My First Ottoman

DIY, Facelift, Paint

Rae and I were at Goodwill shopping for china (that post is coming soon) when she made a bee-line to the furniture section.  She was captivated by the facelift possibilities of the affordable coffee tables and end tables. Her passion was so persuasive that Mr. R&R drove his truck to Goodwill and brought home the treasures. The story goes off track at this point. Rae saw the potential and left me to do the work.

Goodwill coffee table with crayon marks

Goodwill coffee table with crayon marks

I decided to convert one of the coffee tables into an ottoman. I started by painting the legs of the coffee table white. I really didn’t have a vision for the ottoman yet, but white legs sounded safe. Goodie and I went fabric shopping and purchased a beige and gold Moroccan design shower curtain (the price was ideal for the amount of fabric I needed–the oval table is 45″x28″). A plan was taking shape.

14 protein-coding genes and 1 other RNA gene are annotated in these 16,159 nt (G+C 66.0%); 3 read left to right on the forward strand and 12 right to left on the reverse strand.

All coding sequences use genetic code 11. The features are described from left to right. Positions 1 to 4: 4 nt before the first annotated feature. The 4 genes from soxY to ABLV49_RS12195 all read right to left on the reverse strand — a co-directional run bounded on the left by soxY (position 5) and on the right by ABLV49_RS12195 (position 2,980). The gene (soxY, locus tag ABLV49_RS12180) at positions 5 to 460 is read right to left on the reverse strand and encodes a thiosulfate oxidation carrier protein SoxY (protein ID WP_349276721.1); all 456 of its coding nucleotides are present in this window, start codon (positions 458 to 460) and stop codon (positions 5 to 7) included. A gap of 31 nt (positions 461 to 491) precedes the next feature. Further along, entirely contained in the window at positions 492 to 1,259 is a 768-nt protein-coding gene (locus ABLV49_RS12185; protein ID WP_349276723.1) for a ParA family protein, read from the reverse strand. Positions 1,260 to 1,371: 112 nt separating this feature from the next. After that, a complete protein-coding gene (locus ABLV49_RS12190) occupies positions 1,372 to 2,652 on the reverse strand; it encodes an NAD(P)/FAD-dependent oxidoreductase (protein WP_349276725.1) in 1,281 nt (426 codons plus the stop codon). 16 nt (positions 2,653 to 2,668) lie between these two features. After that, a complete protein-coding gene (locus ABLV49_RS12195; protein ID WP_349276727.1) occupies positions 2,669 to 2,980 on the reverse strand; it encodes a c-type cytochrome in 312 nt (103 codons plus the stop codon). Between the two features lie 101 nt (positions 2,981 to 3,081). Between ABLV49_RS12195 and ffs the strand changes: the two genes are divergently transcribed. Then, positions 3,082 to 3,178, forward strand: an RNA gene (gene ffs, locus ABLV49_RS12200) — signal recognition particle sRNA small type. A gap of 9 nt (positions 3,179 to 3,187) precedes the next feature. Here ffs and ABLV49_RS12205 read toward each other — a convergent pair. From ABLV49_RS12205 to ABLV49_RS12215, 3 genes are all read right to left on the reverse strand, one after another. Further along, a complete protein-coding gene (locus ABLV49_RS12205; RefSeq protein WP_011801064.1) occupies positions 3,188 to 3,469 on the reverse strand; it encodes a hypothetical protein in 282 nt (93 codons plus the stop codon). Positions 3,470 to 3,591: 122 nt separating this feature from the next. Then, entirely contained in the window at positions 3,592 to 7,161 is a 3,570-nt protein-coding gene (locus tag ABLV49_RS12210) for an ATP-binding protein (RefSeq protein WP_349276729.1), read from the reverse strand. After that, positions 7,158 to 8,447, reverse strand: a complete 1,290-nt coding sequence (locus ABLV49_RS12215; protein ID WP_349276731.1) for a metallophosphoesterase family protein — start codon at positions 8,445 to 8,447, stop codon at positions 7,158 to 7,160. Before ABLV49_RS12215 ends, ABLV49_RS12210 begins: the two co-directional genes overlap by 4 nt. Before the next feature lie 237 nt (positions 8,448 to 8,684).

After the white paint on the legs was dry, I got into a distressing mode and began a little accent sanding. Accent sanding led to accent gold painting. My mind obviously feels very free and creative at 5 am.

Ready to cut the foam

Ready to cut the foam

I was so excited to begin the foam portion of the ottoman. I visited Joann’s for the 50% foam sale (take a look at foam prices and you will learn that 50% off is the only way to buy it). My original intention was to purchase 2” high density foam, but when I saw the 5” foam, I couldn’t resist. I used spray adhesive to attach the foam to the table before shaping the foam to match the table shape. A bread knife, less the two cuts on my finger, made easy work of cutting through the foam. I did make what I deem a fatal mistake when cutting the foam; while rounding the edge, I got off the perpendicular line and sliced the foam at a slight angle. Shaving off too much foam modified the beautiful oval shape. I was not pleased with myself.

Foam trimmed and batting is stapled

Foam trimmed and batting is stapled

I put on my big girl panties and moved on from the foam cutting debacle. I flipped over the table and pulled the batting taut and began stapling. I love the staple gun! I repeated the same process for the fabric. I was patient while creating pleats around the edges.

I intend to avoid upholstery and foam for a bit.

All done!

All done!


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